Reframing the debate
Although the speech given by Phil Goff in early December 2009 to a small Palmerston North audience of Grey Power members will soon fade into memory and possibly warrant only a footnote in the history of the New Zealand Labour Party, the issues surrounding it, and the controversy that it has created, relate to much more important issues for politics in New Zealand. What’s at stake here are important differences over the nature of the leftwing project and the struggle for a better society. Do we continue to go down the path that most of the wider ‘left’ have chosen during the last three decades – of more social liberalism, increased so-called nanny state activity, an emphasise on biculturalism as a solution for Maori inequality, and a general fetishism for post-materialist politics? Or do we revert back to a more traditional leftwing project that is concerned with a universal struggle for equality and that centres on class? And, is a nuanced class-analysis needed – one that provides a materialist understanding of, and solutions to, non-class oppressions.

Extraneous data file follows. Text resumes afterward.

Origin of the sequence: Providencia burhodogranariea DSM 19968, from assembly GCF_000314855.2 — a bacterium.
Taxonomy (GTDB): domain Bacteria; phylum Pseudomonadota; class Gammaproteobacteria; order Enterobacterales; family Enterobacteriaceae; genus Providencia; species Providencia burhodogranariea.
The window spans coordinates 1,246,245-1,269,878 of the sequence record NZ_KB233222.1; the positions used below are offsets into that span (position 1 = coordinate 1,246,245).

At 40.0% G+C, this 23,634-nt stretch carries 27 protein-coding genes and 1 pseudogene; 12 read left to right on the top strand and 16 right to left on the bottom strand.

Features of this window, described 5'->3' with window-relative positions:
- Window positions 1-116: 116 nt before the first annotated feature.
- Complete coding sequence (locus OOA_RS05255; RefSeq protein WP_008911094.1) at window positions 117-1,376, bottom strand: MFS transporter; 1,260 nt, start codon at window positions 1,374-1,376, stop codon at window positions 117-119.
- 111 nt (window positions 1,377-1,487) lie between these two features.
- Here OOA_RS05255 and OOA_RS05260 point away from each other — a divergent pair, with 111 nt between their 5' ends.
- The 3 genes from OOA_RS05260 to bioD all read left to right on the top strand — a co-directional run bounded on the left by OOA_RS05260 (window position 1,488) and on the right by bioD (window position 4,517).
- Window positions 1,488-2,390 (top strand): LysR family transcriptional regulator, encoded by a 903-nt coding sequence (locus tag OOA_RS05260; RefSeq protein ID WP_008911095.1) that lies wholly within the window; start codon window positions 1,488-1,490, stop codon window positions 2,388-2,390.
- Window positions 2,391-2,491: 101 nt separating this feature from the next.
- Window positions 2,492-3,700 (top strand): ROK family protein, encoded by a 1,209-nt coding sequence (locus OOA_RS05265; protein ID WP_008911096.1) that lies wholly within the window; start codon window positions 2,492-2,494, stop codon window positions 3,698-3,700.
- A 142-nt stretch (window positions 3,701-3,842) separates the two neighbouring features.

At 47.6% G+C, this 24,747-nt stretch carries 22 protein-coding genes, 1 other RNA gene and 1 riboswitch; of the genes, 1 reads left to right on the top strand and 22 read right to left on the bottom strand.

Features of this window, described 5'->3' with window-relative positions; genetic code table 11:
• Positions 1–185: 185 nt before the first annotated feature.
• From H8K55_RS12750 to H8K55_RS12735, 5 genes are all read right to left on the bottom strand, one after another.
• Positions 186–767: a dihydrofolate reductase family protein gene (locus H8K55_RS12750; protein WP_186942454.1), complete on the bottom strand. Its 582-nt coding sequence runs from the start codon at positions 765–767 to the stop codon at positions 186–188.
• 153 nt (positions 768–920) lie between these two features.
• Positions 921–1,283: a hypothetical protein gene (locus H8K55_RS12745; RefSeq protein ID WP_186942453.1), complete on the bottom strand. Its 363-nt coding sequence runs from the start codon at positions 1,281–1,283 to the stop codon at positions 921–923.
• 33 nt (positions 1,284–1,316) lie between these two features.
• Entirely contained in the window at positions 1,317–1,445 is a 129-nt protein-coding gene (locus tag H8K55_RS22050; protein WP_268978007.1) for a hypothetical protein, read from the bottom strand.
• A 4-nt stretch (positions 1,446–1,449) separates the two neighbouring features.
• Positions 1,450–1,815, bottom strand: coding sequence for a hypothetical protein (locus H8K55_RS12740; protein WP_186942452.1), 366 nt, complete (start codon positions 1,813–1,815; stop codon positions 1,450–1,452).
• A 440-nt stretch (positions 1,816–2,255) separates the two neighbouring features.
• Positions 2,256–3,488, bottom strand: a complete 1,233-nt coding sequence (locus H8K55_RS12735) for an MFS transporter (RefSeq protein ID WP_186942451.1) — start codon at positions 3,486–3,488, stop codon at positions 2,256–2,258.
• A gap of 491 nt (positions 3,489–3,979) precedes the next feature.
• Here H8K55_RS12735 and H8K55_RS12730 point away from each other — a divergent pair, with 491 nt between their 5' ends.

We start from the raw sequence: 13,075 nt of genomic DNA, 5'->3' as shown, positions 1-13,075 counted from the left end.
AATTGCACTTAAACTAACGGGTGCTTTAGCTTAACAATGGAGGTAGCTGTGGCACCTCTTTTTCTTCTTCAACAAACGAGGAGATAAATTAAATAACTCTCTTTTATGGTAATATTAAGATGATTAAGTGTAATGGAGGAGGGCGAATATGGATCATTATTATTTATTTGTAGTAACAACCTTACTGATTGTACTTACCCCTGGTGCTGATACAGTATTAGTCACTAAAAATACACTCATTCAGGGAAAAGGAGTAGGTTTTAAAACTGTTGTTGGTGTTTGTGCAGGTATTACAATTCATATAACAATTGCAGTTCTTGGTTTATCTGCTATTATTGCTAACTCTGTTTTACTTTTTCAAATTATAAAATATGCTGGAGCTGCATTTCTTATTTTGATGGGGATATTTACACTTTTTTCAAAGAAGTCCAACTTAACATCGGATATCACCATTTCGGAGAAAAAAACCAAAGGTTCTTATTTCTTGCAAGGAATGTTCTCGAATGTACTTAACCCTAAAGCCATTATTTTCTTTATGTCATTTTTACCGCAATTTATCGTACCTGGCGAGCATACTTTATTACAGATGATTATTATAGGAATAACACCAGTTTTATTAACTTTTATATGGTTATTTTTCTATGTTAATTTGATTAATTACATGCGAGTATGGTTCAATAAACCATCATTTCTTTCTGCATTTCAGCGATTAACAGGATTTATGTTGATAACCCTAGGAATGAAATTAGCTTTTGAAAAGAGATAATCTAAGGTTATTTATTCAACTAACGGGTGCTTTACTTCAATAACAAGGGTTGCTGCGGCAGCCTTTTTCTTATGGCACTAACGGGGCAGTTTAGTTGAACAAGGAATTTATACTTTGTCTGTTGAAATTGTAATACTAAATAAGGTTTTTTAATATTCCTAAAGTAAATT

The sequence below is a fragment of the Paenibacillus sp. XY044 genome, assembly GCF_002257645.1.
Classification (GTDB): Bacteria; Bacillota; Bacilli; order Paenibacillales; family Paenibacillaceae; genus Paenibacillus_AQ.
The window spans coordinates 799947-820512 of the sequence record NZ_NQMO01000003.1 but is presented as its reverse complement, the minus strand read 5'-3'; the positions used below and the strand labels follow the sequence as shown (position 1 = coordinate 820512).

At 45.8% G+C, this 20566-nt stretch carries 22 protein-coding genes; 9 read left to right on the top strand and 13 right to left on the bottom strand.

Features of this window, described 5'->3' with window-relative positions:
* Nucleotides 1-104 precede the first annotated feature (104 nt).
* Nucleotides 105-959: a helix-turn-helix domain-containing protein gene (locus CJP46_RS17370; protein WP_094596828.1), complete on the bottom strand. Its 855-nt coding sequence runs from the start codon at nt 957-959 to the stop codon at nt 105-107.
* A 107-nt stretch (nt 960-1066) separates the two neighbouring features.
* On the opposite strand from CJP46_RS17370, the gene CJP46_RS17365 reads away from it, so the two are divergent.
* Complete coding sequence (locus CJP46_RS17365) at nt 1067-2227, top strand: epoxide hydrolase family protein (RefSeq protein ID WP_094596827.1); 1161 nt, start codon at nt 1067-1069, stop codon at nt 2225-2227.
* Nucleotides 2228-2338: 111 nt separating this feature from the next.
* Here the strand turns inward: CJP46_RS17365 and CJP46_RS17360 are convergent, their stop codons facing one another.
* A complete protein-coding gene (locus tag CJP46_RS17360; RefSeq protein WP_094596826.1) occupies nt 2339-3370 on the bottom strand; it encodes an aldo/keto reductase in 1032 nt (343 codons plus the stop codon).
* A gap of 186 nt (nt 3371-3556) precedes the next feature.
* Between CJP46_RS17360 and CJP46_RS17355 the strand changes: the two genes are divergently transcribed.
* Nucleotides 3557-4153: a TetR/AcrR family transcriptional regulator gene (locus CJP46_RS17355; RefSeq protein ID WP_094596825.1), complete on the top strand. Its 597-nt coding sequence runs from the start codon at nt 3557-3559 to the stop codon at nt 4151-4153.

This blog post series examines the controversy of Goff’s ‘Nationhood’ speech, attempting to show how the speech and resulting controversy can best be understood within the conceptual framework of ‘identity politics versus class politics’. Along the way, an examination of concepts such as ‘social liberalism’, ‘new social movements’, ‘political correctness’, the ‘new left’, ‘new politics’, ‘post-materialism’, and ‘identity politics’ is developed. An argument is made that such political ideologies and projects no longer have much to do with progressive leftwing politics nor with liberation for groups like women, Maori and LGBT people. If anything, such liberal identity politics has actually gone hand-in-hand with neoliberalism – a development that is explained in detail in subsequent posts.